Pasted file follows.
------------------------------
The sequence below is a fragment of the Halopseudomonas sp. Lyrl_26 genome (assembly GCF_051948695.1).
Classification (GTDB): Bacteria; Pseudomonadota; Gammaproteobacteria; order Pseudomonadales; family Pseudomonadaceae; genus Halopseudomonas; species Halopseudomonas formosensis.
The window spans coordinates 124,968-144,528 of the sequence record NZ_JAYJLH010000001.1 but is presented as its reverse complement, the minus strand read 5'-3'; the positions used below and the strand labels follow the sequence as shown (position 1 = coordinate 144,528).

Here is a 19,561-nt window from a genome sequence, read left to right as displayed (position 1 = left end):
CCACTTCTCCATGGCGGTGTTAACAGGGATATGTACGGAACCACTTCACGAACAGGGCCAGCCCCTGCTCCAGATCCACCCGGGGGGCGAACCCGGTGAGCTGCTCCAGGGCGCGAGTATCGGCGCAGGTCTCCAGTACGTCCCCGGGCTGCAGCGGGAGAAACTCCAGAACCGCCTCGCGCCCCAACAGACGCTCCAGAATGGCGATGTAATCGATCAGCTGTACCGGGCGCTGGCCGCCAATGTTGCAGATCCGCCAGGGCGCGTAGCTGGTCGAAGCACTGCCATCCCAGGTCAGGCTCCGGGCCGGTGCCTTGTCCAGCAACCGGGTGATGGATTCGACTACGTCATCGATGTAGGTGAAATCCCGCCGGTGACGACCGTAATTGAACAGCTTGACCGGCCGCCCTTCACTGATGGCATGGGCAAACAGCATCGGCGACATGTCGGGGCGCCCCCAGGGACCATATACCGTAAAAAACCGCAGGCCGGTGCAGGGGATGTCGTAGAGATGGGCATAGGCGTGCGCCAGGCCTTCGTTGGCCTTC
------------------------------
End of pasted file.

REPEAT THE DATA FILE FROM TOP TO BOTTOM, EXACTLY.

The sequence below is a fragment of the Halopseudomonas sp. Lyrl_26 genome (assembly GCF_051948695.1).
Classification (GTDB): Bacteria; Pseudomonadota; Gammaproteobacteria; order Pseudomonadales; family Pseudomonadaceae; genus Halopseudomonas; species Halopseudomonas formosensis.
The window spans coordinates 124,968-144,528 of the sequence record NZ_JAYJLH010000001.1 but is presented as its reverse complement, the minus strand read 5'-3'; the positions used below and the strand labels follow the sequence as shown (position 1 = coordinate 144,528).

Here is a 19,561-nt window from a genome sequence, read left to right as displayed (position 1 = left end):
CCACTTCTCCATGGCGGTGTTAACAGGGATATGTACGGAACCACTTCACGAACAGGGCCAGCCCCTGCTCCAGATCCACCCGGGGGGCGAACCCGGTGAGCTGCTCCAGGGCGCGAGTATCGGCGCAGGTCTCCAGTACGTCCCCGGGCTGCAGCGGGAGAAACTCCAGAACCGCCTCGCGCCCCAACAGACGCTCCAGAATGGCGATGTAATCGATCAGCTGTACCGGGCGCTGGCCGCCAATGTTGCAGATCCGCCAGGGCGCGTAGCTGGTCGAAGCACTGCCATCCCAGGTCAGGCTCCGGGCCGGTGCCTTGTCCAGCAACCGGGTGATGGATTCGACTACGTCATCGATGTAGGTGAAATCCCGCCGGTGACGACCGTAATTGAACAGCTTGACCGGCCGCCCTTCACTGATGGCATGGGCAAACAGCATCGGCGACATGTCGGGGCGCCCCCAGGGACCATATACCGTAAAAAACCGCAGGCCGGTGCAGGGGATGTCGTAGAGATGGGCATAGGCGTGCGCCAGGCCTTCGTTGGCCTTC